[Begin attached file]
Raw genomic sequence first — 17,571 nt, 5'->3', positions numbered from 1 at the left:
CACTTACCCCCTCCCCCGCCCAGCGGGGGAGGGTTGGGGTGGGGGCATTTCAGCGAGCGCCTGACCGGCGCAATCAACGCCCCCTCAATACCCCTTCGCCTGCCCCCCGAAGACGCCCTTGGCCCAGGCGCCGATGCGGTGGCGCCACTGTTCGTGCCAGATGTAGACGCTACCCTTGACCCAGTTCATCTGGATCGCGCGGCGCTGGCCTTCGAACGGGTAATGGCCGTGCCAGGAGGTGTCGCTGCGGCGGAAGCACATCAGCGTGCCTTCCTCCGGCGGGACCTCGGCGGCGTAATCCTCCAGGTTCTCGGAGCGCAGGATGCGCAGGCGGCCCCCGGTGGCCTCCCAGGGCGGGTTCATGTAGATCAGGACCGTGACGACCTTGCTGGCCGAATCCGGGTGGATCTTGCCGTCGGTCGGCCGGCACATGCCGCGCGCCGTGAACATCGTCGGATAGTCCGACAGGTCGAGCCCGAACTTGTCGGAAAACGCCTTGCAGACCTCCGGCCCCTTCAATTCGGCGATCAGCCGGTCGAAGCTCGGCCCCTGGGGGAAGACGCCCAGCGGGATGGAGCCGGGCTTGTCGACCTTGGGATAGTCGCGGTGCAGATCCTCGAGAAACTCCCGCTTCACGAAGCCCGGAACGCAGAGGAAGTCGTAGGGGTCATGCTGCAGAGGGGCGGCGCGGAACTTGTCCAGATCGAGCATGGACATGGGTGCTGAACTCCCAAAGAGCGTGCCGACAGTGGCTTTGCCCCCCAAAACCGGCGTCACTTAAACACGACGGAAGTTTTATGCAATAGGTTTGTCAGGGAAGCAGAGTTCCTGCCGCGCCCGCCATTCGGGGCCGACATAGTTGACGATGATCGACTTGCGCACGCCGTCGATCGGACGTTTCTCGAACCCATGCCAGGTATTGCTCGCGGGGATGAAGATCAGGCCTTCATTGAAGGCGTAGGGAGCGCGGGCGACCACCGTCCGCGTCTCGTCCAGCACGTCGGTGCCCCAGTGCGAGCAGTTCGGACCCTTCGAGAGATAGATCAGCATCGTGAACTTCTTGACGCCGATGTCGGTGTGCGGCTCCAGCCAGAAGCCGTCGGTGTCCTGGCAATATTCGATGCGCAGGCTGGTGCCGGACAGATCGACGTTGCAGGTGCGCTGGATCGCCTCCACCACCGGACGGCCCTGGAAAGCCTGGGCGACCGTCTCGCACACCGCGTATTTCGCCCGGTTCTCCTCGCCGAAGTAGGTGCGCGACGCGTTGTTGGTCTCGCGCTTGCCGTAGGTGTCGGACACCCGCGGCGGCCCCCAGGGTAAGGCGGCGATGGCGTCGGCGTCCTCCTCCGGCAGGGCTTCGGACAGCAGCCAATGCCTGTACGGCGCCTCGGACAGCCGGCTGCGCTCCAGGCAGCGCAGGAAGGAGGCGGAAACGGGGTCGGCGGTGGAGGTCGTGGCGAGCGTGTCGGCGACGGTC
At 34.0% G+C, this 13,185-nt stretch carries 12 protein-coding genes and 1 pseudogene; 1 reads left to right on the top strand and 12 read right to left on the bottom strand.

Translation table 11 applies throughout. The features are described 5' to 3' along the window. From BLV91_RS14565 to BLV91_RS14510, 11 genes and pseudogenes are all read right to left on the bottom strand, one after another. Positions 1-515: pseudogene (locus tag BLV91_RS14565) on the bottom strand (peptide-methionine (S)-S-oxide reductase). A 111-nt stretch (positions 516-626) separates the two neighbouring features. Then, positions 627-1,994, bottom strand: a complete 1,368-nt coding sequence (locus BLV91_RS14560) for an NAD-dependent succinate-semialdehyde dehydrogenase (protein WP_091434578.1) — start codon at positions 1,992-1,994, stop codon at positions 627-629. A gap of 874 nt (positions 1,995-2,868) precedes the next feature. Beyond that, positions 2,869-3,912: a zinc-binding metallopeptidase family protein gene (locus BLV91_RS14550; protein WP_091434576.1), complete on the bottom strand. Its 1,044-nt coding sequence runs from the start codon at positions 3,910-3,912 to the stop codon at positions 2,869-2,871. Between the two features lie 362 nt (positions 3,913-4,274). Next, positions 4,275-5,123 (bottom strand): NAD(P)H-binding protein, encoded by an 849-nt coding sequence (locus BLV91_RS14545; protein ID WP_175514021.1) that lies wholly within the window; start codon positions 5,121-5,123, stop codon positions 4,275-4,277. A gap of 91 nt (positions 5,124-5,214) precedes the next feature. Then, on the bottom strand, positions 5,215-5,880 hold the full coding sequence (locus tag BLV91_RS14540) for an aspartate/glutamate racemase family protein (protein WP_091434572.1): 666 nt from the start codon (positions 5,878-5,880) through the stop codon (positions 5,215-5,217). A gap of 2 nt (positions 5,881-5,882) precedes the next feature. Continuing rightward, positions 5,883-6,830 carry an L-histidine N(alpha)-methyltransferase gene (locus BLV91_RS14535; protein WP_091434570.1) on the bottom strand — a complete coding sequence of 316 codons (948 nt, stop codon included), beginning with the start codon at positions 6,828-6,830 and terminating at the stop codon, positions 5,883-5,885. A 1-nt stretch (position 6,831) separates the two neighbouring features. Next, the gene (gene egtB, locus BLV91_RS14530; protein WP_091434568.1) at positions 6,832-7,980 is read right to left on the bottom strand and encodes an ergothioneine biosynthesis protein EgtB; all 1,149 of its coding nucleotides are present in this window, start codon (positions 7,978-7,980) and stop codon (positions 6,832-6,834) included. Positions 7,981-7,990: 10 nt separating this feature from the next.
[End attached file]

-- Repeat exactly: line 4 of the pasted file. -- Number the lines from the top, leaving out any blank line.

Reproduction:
Translation table 11 applies throughout. The features are described 5' to 3' along the window. From BLV91_RS14565 to BLV91_RS14510, 11 genes and pseudogenes are all read right to left on the bottom strand, one after another. Positions 1-515: pseudogene (locus tag BLV91_RS14565) on the bottom strand (peptide-methionine (S)-S-oxide reductase). A 111-nt stretch (positions 516-626) separates the two neighbouring features. Then, positions 627-1,994, bottom strand: a complete 1,368-nt coding sequence (locus BLV91_RS14560) for an NAD-dependent succinate-semialdehyde dehydrogenase (protein WP_091434578.1) — start codon at positions 1,992-1,994, stop codon at positions 627-629. A gap of 874 nt (positions 1,995-2,868) precedes the next feature. Beyond that, positions 2,869-3,912: a zinc-binding metallopeptidase family protein gene (locus BLV91_RS14550; protein WP_091434576.1), complete on the bottom strand. Its 1,044-nt coding sequence runs from the start codon at positions 3,910-3,912 to the stop codon at positions 2,869-2,871. Between the two features lie 362 nt (positions 3,913-4,274). Next, positions 4,275-5,123 (bottom strand): NAD(P)H-binding protein, encoded by an 849-nt coding sequence (locus BLV91_RS14545; protein ID WP_175514021.1) that lies wholly within the window; start codon positions 5,121-5,123, stop codon positions 4,275-4,277. A gap of 91 nt (positions 5,124-5,214) precedes the next feature. Then, on the bottom strand, positions 5,215-5,880 hold the full coding sequence (locus tag BLV91_RS14540) for an aspartate/glutamate racemase family protein (protein WP_091434572.1): 666 nt from the start codon (positions 5,878-5,880) through the stop codon (positions 5,215-5,217). A gap of 2 nt (positions 5,881-5,882) precedes the next feature. Continuing rightward, positions 5,883-6,830 carry an L-histidine N(alpha)-methyltransferase gene (locus BLV91_RS14535; protein WP_091434570.1) on the bottom strand — a complete coding sequence of 316 codons (948 nt, stop codon included), beginning with the start codon at positions 6,828-6,830 and terminating at the stop codon, positions 5,883-5,885. A 1-nt stretch (position 6,831) separates the two neighbouring features. Next, the gene (gene egtB, locus BLV91_RS14530; protein WP_091434568.1) at positions 6,832-7,980 is read right to left on the bottom strand and encodes an ergothioneine biosynthesis protein EgtB; all 1,149 of its coding nucleotides are present in this window, start codon (positions 7,978-7,980) and stop codon (positions 6,832-6,834) included. Positions 7,981-7,990: 10 nt separating this feature from the next.